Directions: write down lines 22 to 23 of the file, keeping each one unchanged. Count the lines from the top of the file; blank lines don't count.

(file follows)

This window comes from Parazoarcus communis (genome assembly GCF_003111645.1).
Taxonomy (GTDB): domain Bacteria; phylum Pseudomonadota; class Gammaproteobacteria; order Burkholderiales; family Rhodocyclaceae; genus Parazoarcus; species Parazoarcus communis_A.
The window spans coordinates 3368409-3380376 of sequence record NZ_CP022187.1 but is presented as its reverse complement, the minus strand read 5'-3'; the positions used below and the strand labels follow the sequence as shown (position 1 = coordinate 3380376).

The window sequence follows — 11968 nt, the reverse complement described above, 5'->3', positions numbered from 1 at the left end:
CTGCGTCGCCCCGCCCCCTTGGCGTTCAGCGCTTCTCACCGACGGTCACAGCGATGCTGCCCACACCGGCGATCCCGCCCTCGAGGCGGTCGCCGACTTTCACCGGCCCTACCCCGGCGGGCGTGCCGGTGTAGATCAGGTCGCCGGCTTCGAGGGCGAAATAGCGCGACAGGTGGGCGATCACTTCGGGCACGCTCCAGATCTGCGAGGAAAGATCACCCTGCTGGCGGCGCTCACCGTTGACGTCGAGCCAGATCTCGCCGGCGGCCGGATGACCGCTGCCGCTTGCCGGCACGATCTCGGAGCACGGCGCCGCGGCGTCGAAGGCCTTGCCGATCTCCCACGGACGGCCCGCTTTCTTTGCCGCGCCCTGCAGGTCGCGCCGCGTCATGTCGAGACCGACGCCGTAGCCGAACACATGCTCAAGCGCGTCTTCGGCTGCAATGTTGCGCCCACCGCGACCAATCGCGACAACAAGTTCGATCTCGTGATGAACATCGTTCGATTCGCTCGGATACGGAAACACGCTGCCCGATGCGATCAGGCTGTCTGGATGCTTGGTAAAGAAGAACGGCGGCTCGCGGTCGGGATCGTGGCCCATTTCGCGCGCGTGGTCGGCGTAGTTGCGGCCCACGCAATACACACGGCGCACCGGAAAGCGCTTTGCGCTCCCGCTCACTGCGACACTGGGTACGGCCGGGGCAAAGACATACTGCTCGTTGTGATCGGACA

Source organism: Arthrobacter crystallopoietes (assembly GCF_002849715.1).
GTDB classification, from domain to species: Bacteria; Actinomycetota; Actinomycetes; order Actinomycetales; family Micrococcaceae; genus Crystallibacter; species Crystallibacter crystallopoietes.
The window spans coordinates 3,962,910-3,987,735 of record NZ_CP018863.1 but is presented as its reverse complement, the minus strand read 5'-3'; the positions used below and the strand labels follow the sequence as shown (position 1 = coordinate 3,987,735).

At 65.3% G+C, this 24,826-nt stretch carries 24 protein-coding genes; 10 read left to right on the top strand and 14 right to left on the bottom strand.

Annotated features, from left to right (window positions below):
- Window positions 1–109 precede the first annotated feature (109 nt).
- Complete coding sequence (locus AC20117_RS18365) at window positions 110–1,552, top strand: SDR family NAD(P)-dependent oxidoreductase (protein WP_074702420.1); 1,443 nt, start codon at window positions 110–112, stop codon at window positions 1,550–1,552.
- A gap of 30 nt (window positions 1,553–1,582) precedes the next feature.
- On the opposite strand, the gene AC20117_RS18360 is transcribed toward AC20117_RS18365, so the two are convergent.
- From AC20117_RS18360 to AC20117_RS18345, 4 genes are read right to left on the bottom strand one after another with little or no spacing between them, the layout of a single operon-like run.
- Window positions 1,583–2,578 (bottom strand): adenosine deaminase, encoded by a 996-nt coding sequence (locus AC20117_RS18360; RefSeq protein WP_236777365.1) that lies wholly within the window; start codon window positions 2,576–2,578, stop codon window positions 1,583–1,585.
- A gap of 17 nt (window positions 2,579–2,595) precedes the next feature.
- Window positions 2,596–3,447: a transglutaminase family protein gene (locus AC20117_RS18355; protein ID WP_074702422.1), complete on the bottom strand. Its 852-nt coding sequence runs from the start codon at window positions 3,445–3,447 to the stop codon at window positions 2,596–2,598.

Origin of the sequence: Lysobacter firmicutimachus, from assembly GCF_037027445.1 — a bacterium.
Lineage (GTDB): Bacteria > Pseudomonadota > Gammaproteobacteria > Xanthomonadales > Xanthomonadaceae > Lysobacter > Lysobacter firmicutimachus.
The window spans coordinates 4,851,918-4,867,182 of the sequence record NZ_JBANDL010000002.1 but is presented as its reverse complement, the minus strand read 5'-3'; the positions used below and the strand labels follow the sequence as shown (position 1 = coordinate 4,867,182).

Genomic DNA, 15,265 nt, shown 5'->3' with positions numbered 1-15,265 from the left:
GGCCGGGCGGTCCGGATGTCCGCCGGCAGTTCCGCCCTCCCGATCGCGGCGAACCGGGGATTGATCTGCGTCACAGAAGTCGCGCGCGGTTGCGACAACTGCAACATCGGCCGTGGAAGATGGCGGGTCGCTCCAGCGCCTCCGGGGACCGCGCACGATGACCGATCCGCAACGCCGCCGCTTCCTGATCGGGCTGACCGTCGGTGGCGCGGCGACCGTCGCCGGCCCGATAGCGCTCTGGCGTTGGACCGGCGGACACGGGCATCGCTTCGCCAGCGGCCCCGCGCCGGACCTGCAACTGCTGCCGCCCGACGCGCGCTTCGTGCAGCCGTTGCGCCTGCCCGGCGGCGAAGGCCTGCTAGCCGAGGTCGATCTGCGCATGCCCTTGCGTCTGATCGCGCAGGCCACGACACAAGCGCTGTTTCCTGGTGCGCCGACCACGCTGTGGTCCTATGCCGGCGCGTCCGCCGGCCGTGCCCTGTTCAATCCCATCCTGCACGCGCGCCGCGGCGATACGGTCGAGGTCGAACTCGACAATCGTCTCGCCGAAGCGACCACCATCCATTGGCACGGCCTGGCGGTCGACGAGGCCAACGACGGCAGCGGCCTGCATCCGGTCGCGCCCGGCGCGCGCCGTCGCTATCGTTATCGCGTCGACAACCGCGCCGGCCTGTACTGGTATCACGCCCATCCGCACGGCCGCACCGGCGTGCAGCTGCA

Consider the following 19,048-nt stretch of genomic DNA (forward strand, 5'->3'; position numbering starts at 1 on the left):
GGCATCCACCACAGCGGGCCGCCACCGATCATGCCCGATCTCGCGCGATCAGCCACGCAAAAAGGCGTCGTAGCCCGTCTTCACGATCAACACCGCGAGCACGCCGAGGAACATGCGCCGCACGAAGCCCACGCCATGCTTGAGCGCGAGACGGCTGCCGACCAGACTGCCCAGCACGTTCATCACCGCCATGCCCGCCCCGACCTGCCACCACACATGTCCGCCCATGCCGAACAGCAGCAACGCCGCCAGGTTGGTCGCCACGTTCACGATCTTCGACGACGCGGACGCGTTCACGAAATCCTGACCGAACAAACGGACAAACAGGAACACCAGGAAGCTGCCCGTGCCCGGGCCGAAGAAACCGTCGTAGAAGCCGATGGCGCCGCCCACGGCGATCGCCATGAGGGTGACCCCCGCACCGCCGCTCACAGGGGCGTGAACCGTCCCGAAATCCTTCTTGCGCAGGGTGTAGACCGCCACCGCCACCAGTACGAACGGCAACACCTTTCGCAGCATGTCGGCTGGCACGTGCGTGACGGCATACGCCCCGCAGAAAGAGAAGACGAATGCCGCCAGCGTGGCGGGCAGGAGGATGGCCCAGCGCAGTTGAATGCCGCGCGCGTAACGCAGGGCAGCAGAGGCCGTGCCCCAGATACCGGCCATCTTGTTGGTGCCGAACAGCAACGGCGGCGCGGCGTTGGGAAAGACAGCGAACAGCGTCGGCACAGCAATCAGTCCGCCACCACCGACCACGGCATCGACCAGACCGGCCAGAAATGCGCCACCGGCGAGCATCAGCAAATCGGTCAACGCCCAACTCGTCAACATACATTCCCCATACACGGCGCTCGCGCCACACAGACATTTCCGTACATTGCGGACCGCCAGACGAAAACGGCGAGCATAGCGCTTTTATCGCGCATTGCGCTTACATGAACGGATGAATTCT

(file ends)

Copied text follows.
Genomic DNA, 15,265 nt, shown 5'->3' with positions numbered 1-15,265 from the left:
GGCCGGGCGGTCCGGATGTCCGCCGGCAGTTCCGCCCTCCCGATCGCGGCGAACCGGGGATTGATCTGCGTCACAGAAGTCGCGCGCGGTTGCGACAACTGCAACATCGGCCGTGGAAGATGGCGGGTCGCTCCAGCGCCTCCGGGGACCGCGCACGATGACCGATCCGCAACGCCGCCGCTTCCTGATCGGGCTGACCGTCGGTGGCGCGGCGACCGTCGCCGGCCCGATAGCGCTCTGGCGTTGGACCGGCGGACACGGGCATCGCTTCGCCAGCGGCCCCGCGCCGGACCTGCAACTGCTGCCGCCCGACGCGCGCTTCGTGCAGCCGTTGCGCCTGCCCGGCGGCGAAGGCCTGCTAGCCGAGGTCGATCTGCGCATGCCCTTGCGTCTGATCGCGCAGGCCACGACACAAGCGCTGTTTCCTGGTGCGCCGACCACGCTGTGGTCCTATGCCGGCGCGTCCGCCGGCCGTGCCCTGTTCAATCCCATCCTGCACGCGCGCCGCGGCGATACGGTCGAGGTCGAACTCGACAATCGTCTCGCCGAAGCGACCACCATCCATTGGCACGGCCTGGCGGTCGACGAGGCCAACGACGGCAGCGGCCTGCATCCGGTCGCGCCCGGCGCGCGCCGTCGCTATCGTTATCGCGTCGACAACCGCGCCGGCCTGTACTGGTATCACGCCCATCCGCACGGCCGCACCGGCGTGCAGCTGCA